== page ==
31.20 Other Dired Features

By default, Dired displays the available space on the directory’s disk on the first line of that directory’s listing, following the directory name. You can control this display by customizing the variable dired-free-space. Its default value is first, which produces the available space after the directory name. If you customize it to the value separate instead, Dired will display the disk space information on a separate line, following the line with the directory name, and will include in that line the space used by the files in the current directory as well as the available disk space. If you set this to nil, the available disk space information will not be displayed at all.

The command + (dired-create-directory) reads a directory’s name, and creates that directory. It signals an error if the directory already exists.

The command (dired-create-empty-file) reads a file name, and creates that file. It signals an error if the file already exists.

The command M-s a C-s (dired-do-isearch) begins a multi-file incremental search on the marked files. If a search fails at the end of a file, typing C-s advances to the next marked file and repeats the search; at the end of the last marked file, the search wraps around to the first marked file. The command M-s a M-C-s (dired-do-isearch-regexp) does the same with a regular expression search. See Repeating Incremental Search, for information about search repetition.

The command w (dired-copy-filename-as-kill) puts the names of the marked (or next n) files into the kill ring, as if you had killed them with C-w. The names are separated by a space.

With a zero prefix argument, this uses the absolute file name of each marked file. With just C-u as the prefix argument, it uses file names relative to the Dired buffer’s default directory. (This can still contain slashes if in a subdirectory.) As a special case, if point is on a directory header line, w gives you the absolute name of that directory. Any prefix argument or marked files are ignored in this case.

The main purpose of this command is so that you can yank the file names into arguments for other Emacs commands. It also displays what it added to the kill ring, so you can use it to display the list of currently marked files in the echo area.

If you have an HTML file in the file listing, it can be useful to view that file with a browser. The W (browse-url-of-dired-file) command will use the standard configured browser to view that file.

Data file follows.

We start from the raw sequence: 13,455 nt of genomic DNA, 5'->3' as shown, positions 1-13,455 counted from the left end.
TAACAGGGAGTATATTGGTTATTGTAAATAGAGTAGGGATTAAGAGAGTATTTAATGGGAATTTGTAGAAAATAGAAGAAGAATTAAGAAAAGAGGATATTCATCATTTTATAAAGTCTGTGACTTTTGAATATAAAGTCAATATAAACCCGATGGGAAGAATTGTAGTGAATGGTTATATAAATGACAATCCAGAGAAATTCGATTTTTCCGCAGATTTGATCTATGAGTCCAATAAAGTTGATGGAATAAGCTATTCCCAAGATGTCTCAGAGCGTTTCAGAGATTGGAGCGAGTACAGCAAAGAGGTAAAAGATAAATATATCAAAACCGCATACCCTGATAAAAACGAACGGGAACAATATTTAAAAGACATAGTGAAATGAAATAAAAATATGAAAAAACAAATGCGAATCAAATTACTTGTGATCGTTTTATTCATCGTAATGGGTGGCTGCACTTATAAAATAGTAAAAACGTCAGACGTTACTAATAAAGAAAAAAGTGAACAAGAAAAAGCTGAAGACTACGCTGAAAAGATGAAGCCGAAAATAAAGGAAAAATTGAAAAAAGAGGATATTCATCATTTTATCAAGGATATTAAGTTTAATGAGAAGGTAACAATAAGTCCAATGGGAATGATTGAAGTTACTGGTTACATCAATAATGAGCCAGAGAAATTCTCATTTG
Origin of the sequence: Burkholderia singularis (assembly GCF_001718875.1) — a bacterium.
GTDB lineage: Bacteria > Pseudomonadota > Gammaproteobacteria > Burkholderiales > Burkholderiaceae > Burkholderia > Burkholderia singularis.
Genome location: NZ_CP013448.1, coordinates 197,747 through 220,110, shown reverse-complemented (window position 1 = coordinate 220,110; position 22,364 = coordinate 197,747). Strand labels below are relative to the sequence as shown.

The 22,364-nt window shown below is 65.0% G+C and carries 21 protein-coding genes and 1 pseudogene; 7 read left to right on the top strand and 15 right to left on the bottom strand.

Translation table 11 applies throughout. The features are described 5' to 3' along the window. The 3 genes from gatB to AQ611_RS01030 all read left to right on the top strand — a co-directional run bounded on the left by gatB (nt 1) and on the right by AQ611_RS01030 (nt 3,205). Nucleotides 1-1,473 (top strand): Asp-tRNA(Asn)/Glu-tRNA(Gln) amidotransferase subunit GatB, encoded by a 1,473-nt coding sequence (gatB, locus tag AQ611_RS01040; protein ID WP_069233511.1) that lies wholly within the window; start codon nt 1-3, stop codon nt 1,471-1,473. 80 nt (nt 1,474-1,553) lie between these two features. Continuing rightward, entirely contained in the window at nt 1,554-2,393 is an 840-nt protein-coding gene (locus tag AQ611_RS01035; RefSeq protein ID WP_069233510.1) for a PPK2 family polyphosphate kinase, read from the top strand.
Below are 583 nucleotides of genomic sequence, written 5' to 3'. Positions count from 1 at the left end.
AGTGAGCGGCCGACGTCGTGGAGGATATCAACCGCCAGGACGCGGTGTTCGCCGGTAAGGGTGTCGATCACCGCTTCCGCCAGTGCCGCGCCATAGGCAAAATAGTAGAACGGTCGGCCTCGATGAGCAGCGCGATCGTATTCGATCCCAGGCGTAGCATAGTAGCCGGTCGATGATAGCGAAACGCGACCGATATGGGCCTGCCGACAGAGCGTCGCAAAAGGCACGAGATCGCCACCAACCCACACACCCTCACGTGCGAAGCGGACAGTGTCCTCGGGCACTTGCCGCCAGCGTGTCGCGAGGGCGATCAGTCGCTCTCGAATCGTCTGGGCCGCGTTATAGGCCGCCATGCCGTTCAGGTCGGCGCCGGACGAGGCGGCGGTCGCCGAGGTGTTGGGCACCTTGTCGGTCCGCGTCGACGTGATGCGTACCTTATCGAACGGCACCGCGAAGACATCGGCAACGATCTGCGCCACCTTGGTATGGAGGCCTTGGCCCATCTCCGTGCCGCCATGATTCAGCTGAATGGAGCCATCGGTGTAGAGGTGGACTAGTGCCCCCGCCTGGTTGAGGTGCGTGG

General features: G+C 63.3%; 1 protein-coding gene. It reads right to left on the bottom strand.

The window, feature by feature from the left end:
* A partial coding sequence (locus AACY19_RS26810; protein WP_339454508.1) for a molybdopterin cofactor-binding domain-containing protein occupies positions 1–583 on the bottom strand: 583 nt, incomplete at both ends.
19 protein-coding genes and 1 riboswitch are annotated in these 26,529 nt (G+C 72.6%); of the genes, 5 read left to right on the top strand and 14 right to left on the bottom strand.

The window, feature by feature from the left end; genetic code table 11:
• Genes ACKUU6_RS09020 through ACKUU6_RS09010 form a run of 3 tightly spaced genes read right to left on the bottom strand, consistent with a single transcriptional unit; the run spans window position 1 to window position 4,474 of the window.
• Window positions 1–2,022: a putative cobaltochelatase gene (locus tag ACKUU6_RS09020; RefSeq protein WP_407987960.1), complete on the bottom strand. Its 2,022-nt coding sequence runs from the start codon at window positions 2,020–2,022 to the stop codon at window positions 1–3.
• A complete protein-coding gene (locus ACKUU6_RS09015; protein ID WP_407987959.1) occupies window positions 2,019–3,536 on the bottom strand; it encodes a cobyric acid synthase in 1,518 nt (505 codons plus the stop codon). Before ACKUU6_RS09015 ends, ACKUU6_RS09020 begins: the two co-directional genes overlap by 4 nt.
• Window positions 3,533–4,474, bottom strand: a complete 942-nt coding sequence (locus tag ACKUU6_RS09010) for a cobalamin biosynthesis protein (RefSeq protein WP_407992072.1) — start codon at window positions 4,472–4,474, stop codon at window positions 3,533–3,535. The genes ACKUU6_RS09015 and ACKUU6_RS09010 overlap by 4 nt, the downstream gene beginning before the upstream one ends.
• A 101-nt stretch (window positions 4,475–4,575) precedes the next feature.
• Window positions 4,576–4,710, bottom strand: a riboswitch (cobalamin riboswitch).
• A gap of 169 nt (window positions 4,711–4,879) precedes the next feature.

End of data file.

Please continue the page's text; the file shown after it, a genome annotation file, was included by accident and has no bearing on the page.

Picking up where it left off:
The command ( (dired-hide-details-mode) toggles whether details, such as ownership or file permissions, are visible in the current Dired buffer. By default, it also hides the targets of symbolic links, and all lines other than the header line and file/directory listings. To change this, customize the options dired-hide-details-hide-symlink-targets and dired-hide-details-hide-information-lines, respectively.

If the directory you are visiting is under version control (see Version Control), then the normal VC diff and log commands will operate on the selected files.

The command M-x dired-compare-directories is used to compare the current Dired buffer with another directory. It marks all the files that differ between the two directories. It puts these marks in all Dired buffers where these files are listed, which of course includes the current buffer.

The default comparison method (used if you type RET at the prompt) is to compare just the file names—file names differ if they do not appear in the other directory. You can specify more stringent comparisons by entering a Lisp expression, which can refer to the variables size1 and size2, the respective file sizes; mtime1 and mtime2, the last modification times in seconds, as floating point numbers; and fa1 and fa2, the respective file attribute lists (as returned by the function file-attributes). This expression is evaluated for each pair of like-named files, and files differ if the expression’s value is non-nil.

For instance, the sequence M-x dired-compare-directories RET (> mtime1 mtime2) RET marks files newer in this directory than in the other, and marks files older in the other directory than in this one. It also marks files with no counterpart, in both directories, as always.

On the X Window System, Emacs supports the drag and drop protocol. You can drag a file object from another program, and drop it onto a Dired buffer; this either moves, copies, or creates a link to the file in that directory. Precisely which action is taken is determined by the originating program. Dragging files out of a Dired buffer is also supported, by enabling the user option dired-mouse-drag-files, the mouse can be used to drag files onto other programs. When set to link, it will make the other program (typically a file manager) create a symbolic link to the file; when set to move, it will make the other program move the file to a new location, and setting it to any other non-nil value will make the other program open or create a copy of the file. The keyboard modifiers pressed during the drag-and-drop operation can also control what action the other program takes towards the file.